The recent signing of the €3 billion National Broadband Plan has been welcomed, but concerns have still been raised about costs, timelines, and the potential legal challenges.
The NBP includes €153 million for Galway, which will bring high-speed broadband to 38,338 homes across the county.
The contract with the consortium delivering the plan was signed this week, nearly seven years after the government first began work on it.
And while the news has been broadly welcomed, there are still concerns abut the cost of the plan, which has ballooned from €1 billion in 2012 to €3 billion now.
Galway-Roscommon TD Michael Fitzmaurice said that the cost of the plan cannot be allowed to spiral any further.
“There are already concerns that the €3 million price tag will impact other projects, though Government ministers are trying to play this down.”
“People deserve the right to have access to high-speed broadband,” Michael Fitzmaurice said.
“This service has the potential to offer a new lease of life to rural parts of the country, by attracting employers and allowing people to work remotely.”
“However, these people cannot be held to ransom for this service. The cost to the consumer for this high-speed broadband needs to be fair and affordable.”
It is hoped that National Broadband Ireland, the company awarded the contract by Government, will begin rolling out 147,000km of fibre to homes, farms, businesses and schools across the country in the coming months.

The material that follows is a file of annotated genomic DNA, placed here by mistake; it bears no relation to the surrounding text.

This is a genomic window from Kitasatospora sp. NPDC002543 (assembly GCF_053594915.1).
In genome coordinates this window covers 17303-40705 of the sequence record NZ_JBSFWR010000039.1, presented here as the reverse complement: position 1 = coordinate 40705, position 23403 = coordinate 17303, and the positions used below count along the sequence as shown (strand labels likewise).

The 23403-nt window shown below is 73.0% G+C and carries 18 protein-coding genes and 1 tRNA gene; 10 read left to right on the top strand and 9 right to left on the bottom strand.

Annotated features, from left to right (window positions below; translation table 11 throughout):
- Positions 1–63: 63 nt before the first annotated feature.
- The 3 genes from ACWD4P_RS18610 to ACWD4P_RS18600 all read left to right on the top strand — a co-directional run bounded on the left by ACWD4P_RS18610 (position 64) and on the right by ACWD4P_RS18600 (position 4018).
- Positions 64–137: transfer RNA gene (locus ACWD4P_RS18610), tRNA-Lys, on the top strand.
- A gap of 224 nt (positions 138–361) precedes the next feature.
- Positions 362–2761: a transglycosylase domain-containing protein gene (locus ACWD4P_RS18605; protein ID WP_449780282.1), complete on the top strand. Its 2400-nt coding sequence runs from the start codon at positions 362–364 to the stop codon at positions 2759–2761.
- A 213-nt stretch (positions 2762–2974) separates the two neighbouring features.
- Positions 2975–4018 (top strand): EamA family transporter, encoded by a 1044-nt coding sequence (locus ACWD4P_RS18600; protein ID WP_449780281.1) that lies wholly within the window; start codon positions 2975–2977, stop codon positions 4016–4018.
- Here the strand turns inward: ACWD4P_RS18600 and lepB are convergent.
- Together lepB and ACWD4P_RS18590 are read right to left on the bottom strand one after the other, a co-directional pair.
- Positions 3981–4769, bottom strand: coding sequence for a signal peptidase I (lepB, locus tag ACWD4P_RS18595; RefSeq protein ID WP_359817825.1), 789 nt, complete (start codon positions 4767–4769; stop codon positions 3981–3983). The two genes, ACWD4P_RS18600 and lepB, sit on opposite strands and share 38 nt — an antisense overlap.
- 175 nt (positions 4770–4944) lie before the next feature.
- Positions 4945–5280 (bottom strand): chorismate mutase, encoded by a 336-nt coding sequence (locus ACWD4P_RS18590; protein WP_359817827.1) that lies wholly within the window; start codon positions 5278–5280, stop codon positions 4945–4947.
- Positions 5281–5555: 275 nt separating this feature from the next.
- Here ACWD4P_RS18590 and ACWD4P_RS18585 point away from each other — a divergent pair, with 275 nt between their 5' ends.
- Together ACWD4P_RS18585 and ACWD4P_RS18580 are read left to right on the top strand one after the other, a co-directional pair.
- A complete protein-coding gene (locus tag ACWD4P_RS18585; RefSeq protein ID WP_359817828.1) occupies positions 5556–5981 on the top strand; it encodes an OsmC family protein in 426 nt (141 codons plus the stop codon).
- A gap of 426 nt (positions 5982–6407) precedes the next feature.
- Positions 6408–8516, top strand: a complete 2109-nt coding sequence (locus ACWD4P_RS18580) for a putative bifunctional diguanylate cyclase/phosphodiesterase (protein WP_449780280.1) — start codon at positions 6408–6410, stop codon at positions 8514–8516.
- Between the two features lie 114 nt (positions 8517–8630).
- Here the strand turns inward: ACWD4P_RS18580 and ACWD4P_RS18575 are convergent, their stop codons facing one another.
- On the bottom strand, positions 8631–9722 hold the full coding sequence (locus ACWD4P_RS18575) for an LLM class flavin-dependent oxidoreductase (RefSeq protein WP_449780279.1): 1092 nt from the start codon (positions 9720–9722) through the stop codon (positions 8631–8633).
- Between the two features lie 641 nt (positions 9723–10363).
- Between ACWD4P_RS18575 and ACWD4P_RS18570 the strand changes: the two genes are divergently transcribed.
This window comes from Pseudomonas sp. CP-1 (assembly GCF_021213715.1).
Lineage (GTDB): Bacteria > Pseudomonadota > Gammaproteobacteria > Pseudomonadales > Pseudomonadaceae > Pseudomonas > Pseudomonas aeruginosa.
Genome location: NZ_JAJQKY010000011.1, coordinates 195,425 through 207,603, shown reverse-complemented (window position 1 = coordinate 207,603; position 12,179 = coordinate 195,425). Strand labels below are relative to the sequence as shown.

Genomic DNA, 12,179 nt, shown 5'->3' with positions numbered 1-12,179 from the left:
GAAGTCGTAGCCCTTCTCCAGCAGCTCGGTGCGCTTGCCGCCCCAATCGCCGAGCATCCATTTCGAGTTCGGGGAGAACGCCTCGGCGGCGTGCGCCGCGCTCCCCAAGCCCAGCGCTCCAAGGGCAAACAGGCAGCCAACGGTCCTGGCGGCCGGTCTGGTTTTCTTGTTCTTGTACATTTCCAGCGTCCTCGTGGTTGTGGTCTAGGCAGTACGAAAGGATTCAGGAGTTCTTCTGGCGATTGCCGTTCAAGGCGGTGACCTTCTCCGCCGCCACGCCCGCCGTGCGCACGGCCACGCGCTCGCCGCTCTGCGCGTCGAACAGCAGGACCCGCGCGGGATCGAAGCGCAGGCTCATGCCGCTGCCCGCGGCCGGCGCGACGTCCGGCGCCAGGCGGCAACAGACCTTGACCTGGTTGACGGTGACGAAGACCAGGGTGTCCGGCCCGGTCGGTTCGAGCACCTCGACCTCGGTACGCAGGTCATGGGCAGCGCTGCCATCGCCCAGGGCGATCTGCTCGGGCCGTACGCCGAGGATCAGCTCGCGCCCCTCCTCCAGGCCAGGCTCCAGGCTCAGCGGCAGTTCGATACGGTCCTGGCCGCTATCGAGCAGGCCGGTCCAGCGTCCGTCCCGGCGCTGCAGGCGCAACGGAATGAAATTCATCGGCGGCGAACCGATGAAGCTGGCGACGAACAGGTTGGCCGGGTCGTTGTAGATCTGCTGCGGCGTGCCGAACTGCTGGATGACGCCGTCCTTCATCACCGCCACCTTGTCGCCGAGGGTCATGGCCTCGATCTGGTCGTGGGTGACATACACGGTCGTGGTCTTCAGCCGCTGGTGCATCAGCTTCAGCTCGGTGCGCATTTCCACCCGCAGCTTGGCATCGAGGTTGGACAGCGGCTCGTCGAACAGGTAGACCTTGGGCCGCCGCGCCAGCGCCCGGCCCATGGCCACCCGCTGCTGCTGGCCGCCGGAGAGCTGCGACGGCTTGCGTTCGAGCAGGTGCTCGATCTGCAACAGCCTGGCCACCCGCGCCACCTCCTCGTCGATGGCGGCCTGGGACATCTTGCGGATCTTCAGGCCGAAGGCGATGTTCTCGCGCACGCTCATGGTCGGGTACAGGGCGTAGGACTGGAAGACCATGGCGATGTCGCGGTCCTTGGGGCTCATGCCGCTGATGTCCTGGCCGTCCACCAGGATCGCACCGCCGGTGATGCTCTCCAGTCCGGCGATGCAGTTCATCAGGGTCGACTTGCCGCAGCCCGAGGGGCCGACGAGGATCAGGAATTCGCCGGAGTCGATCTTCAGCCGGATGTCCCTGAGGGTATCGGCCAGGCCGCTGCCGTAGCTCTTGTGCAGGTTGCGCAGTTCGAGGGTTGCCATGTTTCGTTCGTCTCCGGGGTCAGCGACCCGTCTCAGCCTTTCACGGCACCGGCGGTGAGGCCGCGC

While it is currently expected that it will take roughly seven years to roll out the service to all of the 540,000 rural homes and businesses targeted, it is hoped that the majority will be connected within three years.
Continuing, Fitzmaurice said: “This entire process has dragged out for far too long already. We first began talking about the National Broadband Plan 7 years ago.”
“It has been dogged by delays ever since its inception. It cannot afford any further setbacks.”
Deputy Fitzmaurice also raised concerns about reports that commercial broadband operators are preparing to launch a legal challenge to the Plan.
They are reportedly planning to make a legal claim that focuses on support being provided by the state to a commercial operator in the areas the NBP targets.
““If such an event was to happen, where would that leave the plan? The people of rural Ireland cannot be forced to wait any longer for this critical service,” Michael Fitzmaurice said.
The government has dismissed any concerns about such a legal challenge, saying that the EU has